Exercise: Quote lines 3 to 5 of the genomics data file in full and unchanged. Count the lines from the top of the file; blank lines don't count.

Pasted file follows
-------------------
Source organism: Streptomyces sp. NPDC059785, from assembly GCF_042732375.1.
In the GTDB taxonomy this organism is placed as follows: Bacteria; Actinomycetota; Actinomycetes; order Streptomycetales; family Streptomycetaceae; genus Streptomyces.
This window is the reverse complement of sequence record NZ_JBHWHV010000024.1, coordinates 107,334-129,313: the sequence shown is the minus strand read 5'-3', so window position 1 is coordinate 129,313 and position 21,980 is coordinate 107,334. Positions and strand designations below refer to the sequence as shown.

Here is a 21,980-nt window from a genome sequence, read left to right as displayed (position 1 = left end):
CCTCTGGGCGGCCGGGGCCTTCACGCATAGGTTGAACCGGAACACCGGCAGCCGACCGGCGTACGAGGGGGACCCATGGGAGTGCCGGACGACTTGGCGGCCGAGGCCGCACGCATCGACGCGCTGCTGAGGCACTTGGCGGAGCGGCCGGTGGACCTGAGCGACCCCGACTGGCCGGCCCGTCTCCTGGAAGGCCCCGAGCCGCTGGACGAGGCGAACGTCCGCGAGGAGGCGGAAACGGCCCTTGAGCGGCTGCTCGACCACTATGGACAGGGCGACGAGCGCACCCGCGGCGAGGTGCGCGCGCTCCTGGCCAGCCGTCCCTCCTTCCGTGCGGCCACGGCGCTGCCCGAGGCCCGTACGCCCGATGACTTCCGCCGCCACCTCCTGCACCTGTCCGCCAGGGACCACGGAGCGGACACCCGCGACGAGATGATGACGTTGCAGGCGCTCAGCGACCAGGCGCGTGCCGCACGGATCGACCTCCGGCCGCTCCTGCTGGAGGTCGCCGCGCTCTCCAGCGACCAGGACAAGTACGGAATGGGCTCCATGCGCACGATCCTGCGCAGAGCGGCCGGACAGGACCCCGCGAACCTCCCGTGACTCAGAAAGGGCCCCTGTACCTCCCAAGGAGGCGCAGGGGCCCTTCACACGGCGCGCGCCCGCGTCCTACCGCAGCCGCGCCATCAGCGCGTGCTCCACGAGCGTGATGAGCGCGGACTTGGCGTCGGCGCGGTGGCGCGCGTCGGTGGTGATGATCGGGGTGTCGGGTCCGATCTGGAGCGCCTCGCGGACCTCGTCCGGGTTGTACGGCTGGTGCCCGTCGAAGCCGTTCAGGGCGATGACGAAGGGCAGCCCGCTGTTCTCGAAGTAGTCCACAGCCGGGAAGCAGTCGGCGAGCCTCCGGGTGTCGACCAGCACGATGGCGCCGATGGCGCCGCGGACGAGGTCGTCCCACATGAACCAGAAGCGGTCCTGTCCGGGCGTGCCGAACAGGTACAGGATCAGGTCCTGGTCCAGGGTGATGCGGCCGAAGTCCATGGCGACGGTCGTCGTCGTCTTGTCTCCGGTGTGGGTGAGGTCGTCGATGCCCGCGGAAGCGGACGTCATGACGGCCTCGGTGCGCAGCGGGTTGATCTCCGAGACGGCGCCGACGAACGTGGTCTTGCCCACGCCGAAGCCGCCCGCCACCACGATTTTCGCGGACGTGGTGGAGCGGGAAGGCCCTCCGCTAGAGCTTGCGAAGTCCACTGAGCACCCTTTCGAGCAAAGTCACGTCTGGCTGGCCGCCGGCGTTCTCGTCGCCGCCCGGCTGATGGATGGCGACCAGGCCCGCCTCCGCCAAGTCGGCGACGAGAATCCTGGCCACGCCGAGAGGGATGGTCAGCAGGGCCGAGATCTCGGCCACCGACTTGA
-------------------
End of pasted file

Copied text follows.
This window is the reverse complement of sequence record NZ_JBHWHV010000024.1, coordinates 107,334-129,313: the sequence shown is the minus strand read 5'-3', so window position 1 is coordinate 129,313 and position 21,980 is coordinate 107,334. Positions and strand designations below refer to the sequence as shown.

Here is a 21,980-nt window from a genome sequence, read left to right as displayed (position 1 = left end):
CCTCTGGGCGGCCGGGGCCTTCACGCATAGGTTGAACCGGAACACCGGCAGCCGACCGGCGTACGAGGGGGACCCATGGGAGTGCCGGACGACTTGGCGGCCGAGGCCGCACGCATCGACGCGCTGCTGAGGCACTTGGCGGAGCGGCCGGTGGACCTGAGCGACCCCGACTGGCCGGCCCGTCTCCTGGAAGGCCCCGAGCCGCTGGACGAGGCGAACGTCCGCGAGGAGGCGGAAACGGCCCTTGAGCGGCTGCTCGACCACTATGGACAGGGCGACGAGCGCACCCGCGGCGAGGTGCGCGCGCTCCTGGCCAGCCGTCCCTCCTTCCGTGCGGCCACGGCGCTGCCCGAGGCCCGTACGCCCGATGACTTCCGCCGCCACCTCCTGCACCTGTCCGCCAGGGACCACGGAGCGGACACCCGCGACGAGATGATGACGTTGCAGGCGCTCAGCGACCAGGCGCGTGCCGCACGGATCGACCTCCGGCCGCTCCTGCTGGAGGTCGCCGCGCTCTCCAGCGACCAGGACAAGTACGGAATGGGCTCCATGCGCACGATCCTGCGCAGAGCGGCCGGACAGGACCCCGCGAACCTCCCGTGACTCAGAAAGGGCCCCTGTACCTCCCAAGGAGGCGCAGGGGCCCTTCACACGGCGCGCGCCCGCGTCCTACCGCAGCCGCGCCATCAGCGCGTGCTCCACGAGCGTGATGAGCGCGGACTTGGCGTCGGCGCGGTGGCGCGCGTCGGTGGTGATGATCGGGGTGTCGGGTCCGATCTGGAGCGCCTCGCGGACCTCGTCCGGGTTGTACGGCTGGTGCCCGTCGAAGCCGTTCAGGGCGATGACGAAGGGCAGCCCGCTGTTCTCGAAGTAGTCCACAGCCGGGAAGCAGTCGGCGAGCCTCCGGGTGTCGACCAGCACGATGGCGCCGATGGCGCCGCGGACGAGGTCGTCCCACATGAACCAGAAGCGGTCCTGTCCGGGCGTGCCGAACAGGTACAGGATCAGGTCCTGGTCCAGGGTGATGCGGCCGAAGTCCATGGCGACGGTCGTCGTCGTCTTGTCTCCGGTGTGGGTGAGGTCGTCGATGCCCGCGGAAGCGGACGTCATGACGGCCTCGGTGCGCAGCGGGTTGATCTCCGAGACGGCGCCGACGAACGTGGTCTTGCCCACGCCGAAGCCGCCCGCCACCACGATTTTCGCGGACGTGGTGGAGCGGGAAGGCCCTCCGCTAGAGCTTGCGAAGTCCACTGAGCACCCTTTCGAGCAAAGTCACGTCTGGCTGGCCGCCGGCGTTCTCGTCGCCGCCCGGCTGATGGATGGCGACCAGGCCCGCCTCCGCCAAGTCGGCGACGAGAATCCTGGCCACGCCGAGAGGGATGGTCAGCAGGGCCGAGATCTCGGCCACCGACTTGA